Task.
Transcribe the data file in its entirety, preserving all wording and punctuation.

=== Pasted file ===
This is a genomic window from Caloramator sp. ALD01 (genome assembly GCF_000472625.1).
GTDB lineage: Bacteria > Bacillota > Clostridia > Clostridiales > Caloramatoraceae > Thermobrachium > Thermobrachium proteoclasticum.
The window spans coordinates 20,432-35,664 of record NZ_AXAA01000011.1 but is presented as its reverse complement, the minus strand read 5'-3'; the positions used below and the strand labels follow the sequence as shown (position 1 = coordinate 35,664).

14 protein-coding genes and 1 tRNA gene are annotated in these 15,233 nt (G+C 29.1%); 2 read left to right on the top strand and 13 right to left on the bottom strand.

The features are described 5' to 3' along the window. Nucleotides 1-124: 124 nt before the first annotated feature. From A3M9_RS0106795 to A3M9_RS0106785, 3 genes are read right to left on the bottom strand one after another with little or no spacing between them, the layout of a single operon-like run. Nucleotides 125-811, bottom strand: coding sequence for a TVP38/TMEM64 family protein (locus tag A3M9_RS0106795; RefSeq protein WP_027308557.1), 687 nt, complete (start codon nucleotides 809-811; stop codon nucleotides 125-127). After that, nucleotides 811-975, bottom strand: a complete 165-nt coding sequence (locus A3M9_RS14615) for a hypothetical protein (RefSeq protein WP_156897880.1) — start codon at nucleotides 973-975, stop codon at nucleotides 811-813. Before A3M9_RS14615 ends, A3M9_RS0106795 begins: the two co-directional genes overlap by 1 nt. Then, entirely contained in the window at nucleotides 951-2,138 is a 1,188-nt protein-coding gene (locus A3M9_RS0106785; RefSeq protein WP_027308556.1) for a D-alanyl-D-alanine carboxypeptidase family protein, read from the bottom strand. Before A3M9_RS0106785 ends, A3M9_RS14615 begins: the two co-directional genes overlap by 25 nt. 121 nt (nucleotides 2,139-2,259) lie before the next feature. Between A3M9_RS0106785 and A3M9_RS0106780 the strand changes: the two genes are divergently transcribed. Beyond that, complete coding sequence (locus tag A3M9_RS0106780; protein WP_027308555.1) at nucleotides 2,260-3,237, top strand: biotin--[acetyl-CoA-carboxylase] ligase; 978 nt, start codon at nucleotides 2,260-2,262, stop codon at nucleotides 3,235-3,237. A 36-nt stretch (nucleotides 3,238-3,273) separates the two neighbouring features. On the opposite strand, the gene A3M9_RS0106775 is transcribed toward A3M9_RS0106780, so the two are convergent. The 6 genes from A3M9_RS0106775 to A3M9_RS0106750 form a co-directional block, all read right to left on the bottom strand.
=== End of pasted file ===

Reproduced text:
This is a genomic window from Caloramator sp. ALD01 (genome assembly GCF_000472625.1).
GTDB lineage: Bacteria > Bacillota > Clostridia > Clostridiales > Caloramatoraceae > Thermobrachium > Thermobrachium proteoclasticum.
The window spans coordinates 20,432-35,664 of record NZ_AXAA01000011.1 but is presented as its reverse complement, the minus strand read 5'-3'; the positions used below and the strand labels follow the sequence as shown (position 1 = coordinate 35,664).

14 protein-coding genes and 1 tRNA gene are annotated in these 15,233 nt (G+C 29.1%); 2 read left to right on the top strand and 13 right to left on the bottom strand.

The features are described 5' to 3' along the window. Nucleotides 1-124: 124 nt before the first annotated feature. From A3M9_RS0106795 to A3M9_RS0106785, 3 genes are read right to left on the bottom strand one after another with little or no spacing between them, the layout of a single operon-like run. Nucleotides 125-811, bottom strand: coding sequence for a TVP38/TMEM64 family protein (locus tag A3M9_RS0106795; RefSeq protein WP_027308557.1), 687 nt, complete (start codon nucleotides 809-811; stop codon nucleotides 125-127). After that, nucleotides 811-975, bottom strand: a complete 165-nt coding sequence (locus A3M9_RS14615) for a hypothetical protein (RefSeq protein WP_156897880.1) — start codon at nucleotides 973-975, stop codon at nucleotides 811-813. Before A3M9_RS14615 ends, A3M9_RS0106795 begins: the two co-directional genes overlap by 1 nt. Then, entirely contained in the window at nucleotides 951-2,138 is a 1,188-nt protein-coding gene (locus A3M9_RS0106785; RefSeq protein WP_027308556.1) for a D-alanyl-D-alanine carboxypeptidase family protein, read from the bottom strand. Before A3M9_RS0106785 ends, A3M9_RS14615 begins: the two co-directional genes overlap by 25 nt. 121 nt (nucleotides 2,139-2,259) lie before the next feature. Between A3M9_RS0106785 and A3M9_RS0106780 the strand changes: the two genes are divergently transcribed. Beyond that, complete coding sequence (locus tag A3M9_RS0106780; protein WP_027308555.1) at nucleotides 2,260-3,237, top strand: biotin--[acetyl-CoA-carboxylase] ligase; 978 nt, start codon at nucleotides 2,260-2,262, stop codon at nucleotides 3,235-3,237. A 36-nt stretch (nucleotides 3,238-3,273) separates the two neighbouring features. On the opposite strand, the gene A3M9_RS0106775 is transcribed toward A3M9_RS0106780, so the two are convergent. The 6 genes from A3M9_RS0106775 to A3M9_RS0106750 form a co-directional block, all read right to left on the bottom strand.